Eyes of Laura Mars (Kershner, 1978)
IMDB Summary: Suddenly Laura Mars can see through the eyes of a serial killer as he commits his crimes. She contacts the police and with the aid of a police detective, tries to stop the killer. But first, they have to figure out who it is.
Eyes of Laura Mars has the type of horror kitsch that draws me in. Featuring elements like opening to Barbara Streisand’s “Prisoner” and elaborate sequences that focus on fashion photography accompanied by disco music, its time-specific elements and ludicrous nature cannot help but suck one in. There are a number of reasons that the film, even though it is not successful as horror, works. The characters, even the secondary ones, are rather well-rounded. It gives us a sense of the characters both as individuals and in their dynamic with Laura Mars (Faye Dunaway). Even the two models she regularly works with, Lulu and Michelle, are sympathetic. Most slasher films have flat characters that function and are presented as objects to later be killed. In fact, many sub-genre characters are purposely made unlikable just so the audience can look forward to their kill scene. Thankfully, this tactic is not employed here. The performances are also rather good. Tommy Lee Jones in an early role brings a great deal more than was needed as Lt. John Neville. Also standing out are Brad Dourif as Laura’s driver Tommy and Rene Auberjonois as Laura’a agent and friend Donald Phelps.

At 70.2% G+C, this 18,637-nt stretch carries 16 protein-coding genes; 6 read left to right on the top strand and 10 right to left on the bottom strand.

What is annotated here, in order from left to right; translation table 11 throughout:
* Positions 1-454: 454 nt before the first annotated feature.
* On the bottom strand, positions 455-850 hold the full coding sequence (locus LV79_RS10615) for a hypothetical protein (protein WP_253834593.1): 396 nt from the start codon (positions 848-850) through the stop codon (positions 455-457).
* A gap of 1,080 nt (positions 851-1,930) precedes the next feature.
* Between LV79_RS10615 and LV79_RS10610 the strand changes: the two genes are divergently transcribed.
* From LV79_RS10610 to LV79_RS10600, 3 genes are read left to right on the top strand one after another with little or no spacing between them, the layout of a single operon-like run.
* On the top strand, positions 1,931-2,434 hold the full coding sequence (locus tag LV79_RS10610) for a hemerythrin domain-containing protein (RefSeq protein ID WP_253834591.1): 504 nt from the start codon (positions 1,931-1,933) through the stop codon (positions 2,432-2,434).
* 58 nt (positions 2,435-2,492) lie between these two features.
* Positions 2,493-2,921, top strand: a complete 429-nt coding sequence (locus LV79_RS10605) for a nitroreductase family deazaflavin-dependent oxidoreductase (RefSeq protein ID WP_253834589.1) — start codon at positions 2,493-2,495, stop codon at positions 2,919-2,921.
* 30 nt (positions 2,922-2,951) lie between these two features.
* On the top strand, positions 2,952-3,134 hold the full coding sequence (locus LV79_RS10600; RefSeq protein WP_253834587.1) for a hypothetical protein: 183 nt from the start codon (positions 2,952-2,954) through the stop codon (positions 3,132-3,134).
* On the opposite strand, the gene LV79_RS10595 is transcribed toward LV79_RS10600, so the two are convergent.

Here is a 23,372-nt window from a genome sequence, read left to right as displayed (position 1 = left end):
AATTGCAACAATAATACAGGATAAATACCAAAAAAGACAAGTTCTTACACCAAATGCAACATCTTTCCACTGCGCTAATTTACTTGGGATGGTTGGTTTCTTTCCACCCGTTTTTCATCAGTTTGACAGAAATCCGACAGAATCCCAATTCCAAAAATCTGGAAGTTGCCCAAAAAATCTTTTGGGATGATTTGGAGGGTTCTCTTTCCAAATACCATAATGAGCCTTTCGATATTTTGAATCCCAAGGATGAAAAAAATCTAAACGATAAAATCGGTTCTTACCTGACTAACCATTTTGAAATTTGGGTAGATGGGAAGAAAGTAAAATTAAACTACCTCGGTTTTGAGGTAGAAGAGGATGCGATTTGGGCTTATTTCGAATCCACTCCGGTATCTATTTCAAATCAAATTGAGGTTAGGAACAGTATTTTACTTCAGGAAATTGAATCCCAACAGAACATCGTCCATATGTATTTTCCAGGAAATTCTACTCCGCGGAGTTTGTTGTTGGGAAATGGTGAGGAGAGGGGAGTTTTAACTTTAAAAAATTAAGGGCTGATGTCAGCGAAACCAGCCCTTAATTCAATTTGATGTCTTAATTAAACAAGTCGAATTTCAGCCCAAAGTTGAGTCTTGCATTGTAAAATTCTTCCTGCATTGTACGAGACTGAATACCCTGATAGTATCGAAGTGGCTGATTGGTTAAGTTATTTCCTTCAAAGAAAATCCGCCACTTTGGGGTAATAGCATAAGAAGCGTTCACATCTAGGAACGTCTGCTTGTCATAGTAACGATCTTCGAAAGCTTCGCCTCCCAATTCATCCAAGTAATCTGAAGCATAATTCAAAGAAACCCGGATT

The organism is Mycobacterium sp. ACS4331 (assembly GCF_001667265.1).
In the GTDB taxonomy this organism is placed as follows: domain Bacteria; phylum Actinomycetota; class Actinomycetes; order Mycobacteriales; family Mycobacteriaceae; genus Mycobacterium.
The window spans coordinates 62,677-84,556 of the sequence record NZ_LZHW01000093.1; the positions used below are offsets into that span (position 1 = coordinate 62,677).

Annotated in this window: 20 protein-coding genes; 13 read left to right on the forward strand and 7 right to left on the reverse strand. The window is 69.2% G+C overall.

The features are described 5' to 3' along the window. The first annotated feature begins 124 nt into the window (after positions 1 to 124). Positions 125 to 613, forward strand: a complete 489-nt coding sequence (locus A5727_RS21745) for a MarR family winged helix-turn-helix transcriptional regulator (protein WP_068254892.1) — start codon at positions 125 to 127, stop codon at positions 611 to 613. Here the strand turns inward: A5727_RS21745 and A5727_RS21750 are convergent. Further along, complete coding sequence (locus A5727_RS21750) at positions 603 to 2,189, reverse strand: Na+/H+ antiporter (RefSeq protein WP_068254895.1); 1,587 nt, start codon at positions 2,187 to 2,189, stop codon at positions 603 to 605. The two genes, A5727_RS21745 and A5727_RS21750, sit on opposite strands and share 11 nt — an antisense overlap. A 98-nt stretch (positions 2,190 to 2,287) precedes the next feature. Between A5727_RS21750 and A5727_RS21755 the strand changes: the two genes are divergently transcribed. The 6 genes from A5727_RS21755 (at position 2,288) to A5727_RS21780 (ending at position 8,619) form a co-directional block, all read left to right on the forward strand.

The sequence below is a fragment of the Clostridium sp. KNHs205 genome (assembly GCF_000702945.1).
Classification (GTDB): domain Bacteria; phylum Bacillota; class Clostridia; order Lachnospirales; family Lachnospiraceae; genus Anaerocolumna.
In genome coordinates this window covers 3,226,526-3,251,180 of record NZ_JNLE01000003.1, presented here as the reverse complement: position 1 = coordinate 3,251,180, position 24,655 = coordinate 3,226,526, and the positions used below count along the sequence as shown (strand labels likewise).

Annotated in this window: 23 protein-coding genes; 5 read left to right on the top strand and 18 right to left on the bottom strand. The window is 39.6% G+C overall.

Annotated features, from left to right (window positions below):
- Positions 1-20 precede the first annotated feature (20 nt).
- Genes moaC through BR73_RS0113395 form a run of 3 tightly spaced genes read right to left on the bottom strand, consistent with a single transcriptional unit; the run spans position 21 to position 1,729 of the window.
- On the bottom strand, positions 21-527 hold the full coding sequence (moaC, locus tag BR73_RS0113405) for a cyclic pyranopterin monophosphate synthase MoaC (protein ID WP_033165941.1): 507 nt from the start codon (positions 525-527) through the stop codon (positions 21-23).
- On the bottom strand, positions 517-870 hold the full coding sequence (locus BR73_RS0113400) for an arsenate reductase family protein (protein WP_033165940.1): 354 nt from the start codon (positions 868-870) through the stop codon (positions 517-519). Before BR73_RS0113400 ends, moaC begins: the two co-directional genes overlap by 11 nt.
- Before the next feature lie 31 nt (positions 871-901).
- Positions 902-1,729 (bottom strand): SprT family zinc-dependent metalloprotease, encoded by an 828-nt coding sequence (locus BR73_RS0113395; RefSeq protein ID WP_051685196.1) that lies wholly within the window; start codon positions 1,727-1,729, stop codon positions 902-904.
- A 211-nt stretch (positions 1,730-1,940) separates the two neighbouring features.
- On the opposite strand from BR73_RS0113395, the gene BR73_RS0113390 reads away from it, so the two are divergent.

Entering the second half of the film is where it begins its descent into disappointment. Laura’s visions and her reaction to them become more than a little redundant. All of the relatively interesting conversation about violence in the mass media is dropped. Finally, the last 10 minutes dislodge any quality that came before with its twist ending. Making no sense and seemingly tacked on for impact, the film simply ends. Overall, it was well worth seeing, but the film had nothing exciting up its sleeve after a certain point.